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During the same time Phormio, the Athenian general, with twenty triremes fell in with forty-seven Lacedaemonian warships. And engaging them in battle he sank the flag-ship of the enemy and put many of the rest of the ships out of action, capturing twelve together with their crews and pursuing the remaining as far as the land.1 The Lacedaemonians, after having suffered defeat contrary to their expectations, fled for safety with the ships which were left them to Patrae in Achaea. This sea battle took place off Rhium,2 as it is called. The Athenians set up a trophy, dedicated a ship to Poseidon at the strait,3 and then sailed off to the city of Naupactus, which was in their alliance. [2] The Lacedaemonians sent other ships to Patrae. These ships joined to themselves the triremes which had survived the battle and assembled at Rhium, and also the land force of the Peloponnesians met them at the same place and pitched camp near the fleet. [3] And Phormio, having become puffed up with pride over the victory he had just won, had the daring to attack the ships of the enemy, although they far outnumbered his4; and some of them he sank, though losing ships of his own, so that the victory he won was equivocal. After this, when the Athenians had dispatched twenty triremes,5 the Lacedaemonians sailed off in fear to Corinth, not daring to offer battle.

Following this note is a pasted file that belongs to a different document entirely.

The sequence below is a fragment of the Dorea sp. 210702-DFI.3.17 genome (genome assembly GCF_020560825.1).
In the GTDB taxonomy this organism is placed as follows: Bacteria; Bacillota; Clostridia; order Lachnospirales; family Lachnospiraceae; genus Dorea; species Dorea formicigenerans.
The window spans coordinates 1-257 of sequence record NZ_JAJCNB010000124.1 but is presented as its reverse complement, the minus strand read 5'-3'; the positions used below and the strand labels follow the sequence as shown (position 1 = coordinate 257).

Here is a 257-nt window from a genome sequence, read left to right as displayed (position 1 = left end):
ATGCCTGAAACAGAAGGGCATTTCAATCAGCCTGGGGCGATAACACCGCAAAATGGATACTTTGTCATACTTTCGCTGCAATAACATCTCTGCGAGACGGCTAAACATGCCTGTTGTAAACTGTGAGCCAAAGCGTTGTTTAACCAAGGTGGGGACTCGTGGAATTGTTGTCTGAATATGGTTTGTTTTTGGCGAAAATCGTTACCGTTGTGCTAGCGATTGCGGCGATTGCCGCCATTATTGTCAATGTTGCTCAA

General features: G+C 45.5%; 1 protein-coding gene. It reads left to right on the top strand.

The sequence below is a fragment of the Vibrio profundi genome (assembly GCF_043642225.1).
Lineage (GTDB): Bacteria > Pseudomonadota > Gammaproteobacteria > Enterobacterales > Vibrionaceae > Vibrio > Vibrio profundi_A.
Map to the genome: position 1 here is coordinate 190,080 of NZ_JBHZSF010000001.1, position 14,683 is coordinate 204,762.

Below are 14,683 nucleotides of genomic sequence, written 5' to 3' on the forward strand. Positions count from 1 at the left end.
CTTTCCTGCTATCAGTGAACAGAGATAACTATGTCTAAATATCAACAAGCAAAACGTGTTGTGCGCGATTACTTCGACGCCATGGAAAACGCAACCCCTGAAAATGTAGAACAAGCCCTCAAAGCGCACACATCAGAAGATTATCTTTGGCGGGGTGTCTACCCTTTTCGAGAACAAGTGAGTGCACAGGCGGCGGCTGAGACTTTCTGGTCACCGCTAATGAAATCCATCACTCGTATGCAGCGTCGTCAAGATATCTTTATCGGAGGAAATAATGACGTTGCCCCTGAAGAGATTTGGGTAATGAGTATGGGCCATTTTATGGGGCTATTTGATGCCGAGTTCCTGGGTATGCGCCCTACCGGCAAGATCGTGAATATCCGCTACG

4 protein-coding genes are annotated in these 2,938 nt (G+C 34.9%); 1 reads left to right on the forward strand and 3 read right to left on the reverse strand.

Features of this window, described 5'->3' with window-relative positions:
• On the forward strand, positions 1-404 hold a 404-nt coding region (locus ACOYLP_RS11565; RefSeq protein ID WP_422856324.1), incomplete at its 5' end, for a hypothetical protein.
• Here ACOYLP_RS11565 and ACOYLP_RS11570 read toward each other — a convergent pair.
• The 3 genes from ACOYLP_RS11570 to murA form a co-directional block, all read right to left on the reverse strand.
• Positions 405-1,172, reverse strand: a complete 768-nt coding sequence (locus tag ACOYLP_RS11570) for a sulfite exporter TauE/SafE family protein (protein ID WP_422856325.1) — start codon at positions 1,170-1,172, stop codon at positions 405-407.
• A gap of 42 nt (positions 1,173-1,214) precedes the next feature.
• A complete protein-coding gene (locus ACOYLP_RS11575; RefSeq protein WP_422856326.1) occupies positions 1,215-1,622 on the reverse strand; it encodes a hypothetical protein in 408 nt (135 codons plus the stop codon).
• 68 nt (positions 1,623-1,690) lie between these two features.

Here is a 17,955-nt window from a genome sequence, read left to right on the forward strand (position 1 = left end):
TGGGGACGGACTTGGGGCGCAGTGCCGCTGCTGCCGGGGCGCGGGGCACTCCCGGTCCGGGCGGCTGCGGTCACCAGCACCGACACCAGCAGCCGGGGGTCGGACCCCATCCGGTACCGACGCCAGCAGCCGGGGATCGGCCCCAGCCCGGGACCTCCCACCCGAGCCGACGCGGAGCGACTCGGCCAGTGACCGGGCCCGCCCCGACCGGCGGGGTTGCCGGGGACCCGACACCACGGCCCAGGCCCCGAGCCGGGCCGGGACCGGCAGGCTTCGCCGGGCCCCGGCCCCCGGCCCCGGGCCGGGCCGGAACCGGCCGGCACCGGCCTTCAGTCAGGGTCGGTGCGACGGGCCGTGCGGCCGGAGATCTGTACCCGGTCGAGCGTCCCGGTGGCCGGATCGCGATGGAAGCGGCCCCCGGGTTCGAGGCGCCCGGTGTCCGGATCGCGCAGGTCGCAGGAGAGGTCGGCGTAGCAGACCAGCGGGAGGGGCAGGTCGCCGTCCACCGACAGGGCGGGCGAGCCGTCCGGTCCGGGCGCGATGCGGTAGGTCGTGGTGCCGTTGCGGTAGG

These, then, were the events of this year.

1 Phormio's famous manoeuvring in this battle is described in Thuc. 2.83-84.

2 A cape at the entrance of the Corinthian Gulf.

3 The Greek, which reads "at the Isthmus," must be defective, for Thucydides' account makes it certain that the ship was dedicated near the scene of the battle (Thuc. 2.84.4); the emendation of Wurm would have the dedication made "to Poseidon the patron god of the Isthmus."

4 Thuc. 2.86.4 states that there were seventy-seven ships against Phormio's twenty.

5 These were reinforcements from Athens.

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